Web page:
The idea of the restriction is to prevent newly formed businesses (perhaps which have acquired assets from the liquidated company) from trying to benefit from the perception of a longer period of historic trading than it has, which may carry with it a certain level of prestige and reassurance for anyone dealing with it. Clearly where a similar name is used, it would be easy otherwise for a person dealing with the new company, to mistake it for the old company when taking decisions like the appropriate line of credit, or similar.
What are the consequences of breach?
A director found to have breached this restriction is liable to imprisonment or a fine, or both. Additionally, pursuant to s.217 of the Insolvency Act 1986 any person acting in breach of the restriction can be held personally liable for the debts of the company (or business) which they are operating under the similar name.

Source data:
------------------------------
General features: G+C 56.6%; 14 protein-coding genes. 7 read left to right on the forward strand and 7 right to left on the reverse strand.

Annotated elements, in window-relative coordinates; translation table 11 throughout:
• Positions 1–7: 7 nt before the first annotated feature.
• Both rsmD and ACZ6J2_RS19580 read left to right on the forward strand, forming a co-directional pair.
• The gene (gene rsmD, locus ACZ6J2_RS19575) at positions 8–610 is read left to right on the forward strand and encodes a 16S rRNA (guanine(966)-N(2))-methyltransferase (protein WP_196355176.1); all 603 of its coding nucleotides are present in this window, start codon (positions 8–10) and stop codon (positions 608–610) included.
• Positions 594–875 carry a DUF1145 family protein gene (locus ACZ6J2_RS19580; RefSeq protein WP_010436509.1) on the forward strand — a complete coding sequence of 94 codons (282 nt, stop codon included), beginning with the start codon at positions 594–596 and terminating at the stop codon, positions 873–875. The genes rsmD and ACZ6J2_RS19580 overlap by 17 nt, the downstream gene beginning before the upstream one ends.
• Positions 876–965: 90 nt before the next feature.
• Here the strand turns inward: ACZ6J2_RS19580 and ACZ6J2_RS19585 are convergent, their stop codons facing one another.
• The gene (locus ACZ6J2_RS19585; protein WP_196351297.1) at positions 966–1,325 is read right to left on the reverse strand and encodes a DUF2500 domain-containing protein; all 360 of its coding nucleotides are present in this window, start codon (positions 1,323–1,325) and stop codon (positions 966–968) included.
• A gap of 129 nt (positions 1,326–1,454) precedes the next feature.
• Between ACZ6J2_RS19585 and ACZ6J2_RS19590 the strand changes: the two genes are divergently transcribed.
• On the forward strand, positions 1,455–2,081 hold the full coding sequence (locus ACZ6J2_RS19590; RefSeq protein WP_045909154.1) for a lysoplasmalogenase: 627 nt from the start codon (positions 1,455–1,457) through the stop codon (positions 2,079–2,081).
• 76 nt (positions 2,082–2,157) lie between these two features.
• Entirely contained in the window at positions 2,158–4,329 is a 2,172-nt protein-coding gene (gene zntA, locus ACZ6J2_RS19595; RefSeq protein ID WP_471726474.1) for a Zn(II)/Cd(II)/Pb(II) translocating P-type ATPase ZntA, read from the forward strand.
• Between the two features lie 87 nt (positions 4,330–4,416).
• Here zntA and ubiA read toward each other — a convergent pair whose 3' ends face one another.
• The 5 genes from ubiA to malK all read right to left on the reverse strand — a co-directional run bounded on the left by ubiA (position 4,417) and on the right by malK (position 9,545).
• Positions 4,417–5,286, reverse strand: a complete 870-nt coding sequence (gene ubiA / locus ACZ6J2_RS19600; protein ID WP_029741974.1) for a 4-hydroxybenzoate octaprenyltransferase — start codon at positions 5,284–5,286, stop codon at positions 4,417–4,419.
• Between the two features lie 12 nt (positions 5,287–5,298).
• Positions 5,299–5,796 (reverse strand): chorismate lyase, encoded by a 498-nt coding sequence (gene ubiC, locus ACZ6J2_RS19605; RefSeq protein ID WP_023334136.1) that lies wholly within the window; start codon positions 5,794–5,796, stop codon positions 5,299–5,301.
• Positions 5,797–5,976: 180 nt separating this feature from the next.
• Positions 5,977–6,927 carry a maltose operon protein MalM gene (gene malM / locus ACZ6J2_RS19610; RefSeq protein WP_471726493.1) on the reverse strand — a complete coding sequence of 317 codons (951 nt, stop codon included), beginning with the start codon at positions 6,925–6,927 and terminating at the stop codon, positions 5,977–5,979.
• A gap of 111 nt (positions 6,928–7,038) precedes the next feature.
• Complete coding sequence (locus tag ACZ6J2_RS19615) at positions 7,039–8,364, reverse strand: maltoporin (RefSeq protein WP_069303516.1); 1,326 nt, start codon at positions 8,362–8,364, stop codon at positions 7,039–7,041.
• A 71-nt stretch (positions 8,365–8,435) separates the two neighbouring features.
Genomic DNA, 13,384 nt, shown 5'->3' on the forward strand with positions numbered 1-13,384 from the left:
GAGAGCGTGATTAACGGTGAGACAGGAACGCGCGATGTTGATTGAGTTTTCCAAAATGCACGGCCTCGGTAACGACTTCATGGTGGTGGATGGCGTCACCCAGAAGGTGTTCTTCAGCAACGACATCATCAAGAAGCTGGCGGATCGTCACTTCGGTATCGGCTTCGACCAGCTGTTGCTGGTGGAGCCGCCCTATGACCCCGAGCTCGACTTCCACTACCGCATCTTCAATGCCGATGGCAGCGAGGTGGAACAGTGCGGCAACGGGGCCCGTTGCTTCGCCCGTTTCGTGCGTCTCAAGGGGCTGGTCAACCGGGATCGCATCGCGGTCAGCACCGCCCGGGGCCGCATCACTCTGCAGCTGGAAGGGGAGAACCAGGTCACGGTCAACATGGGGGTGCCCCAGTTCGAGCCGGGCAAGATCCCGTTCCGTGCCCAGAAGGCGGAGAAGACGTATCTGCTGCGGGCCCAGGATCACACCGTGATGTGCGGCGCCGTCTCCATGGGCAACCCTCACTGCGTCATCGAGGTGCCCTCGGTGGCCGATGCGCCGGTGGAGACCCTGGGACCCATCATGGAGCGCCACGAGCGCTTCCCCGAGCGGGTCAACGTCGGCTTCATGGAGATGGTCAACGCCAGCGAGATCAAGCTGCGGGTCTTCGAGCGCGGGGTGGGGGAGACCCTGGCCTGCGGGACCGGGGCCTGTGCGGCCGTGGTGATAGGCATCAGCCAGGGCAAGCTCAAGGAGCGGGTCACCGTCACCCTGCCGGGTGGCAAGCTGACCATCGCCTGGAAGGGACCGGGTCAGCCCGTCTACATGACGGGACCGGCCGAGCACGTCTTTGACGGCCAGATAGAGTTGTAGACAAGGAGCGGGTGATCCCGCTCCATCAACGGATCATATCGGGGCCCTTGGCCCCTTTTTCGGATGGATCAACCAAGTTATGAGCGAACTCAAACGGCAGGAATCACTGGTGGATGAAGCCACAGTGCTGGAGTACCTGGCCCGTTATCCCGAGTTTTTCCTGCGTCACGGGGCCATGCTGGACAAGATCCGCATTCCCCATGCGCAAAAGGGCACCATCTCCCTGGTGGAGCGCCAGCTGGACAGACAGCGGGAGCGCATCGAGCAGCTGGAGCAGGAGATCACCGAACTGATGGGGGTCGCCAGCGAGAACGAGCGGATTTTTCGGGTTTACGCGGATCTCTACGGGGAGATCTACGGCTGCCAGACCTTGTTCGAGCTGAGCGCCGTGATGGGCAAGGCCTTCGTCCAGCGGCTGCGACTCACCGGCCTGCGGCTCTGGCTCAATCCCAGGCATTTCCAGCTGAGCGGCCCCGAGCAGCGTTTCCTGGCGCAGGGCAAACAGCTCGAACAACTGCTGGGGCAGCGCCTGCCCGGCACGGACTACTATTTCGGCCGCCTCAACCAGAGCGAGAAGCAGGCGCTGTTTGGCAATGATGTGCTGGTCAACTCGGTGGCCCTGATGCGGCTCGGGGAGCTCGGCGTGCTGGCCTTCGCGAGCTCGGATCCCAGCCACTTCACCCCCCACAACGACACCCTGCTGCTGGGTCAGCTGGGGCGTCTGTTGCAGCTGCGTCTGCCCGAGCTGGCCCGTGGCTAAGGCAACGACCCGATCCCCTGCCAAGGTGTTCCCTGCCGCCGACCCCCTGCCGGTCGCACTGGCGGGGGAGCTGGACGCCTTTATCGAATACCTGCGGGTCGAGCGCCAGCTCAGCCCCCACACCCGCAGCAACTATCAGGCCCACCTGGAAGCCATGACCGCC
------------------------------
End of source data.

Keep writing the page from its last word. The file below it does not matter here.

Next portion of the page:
As with the above, the wording of the provision is broad and mirrors that of a disqualification, to tie in any ‘shadow directors,’ or any person who acts on the instructions of someone who acts in breach of the statutory restriction.
This makes sense given that the restriction operates in a similar way to a disqualification, which is effectively a declaration that an individual ought not to be protected by limited liability, since arguably there is a similar need to protect the public from a situation where they could be being misled by a director acting in contravention of the restriction.
Are there any exceptions?
Yes, there are three exceptions to the restriction:
Exception 1: Where a prohibited name has been used by a company for the period of 12 months ending with the day before the liquidating company went into liquidation, provided that that company has not been dormant at any time in that 12-month period.
This exemption is on the basis that the company is entitled to rely on its own trading history and serves to avoid difficulties within group structures where one entity fails but the others remain solvent. Such a scenario would clearly be impossible without this exception being in place.
Exception 2: Where the court grants permission for the name to be used.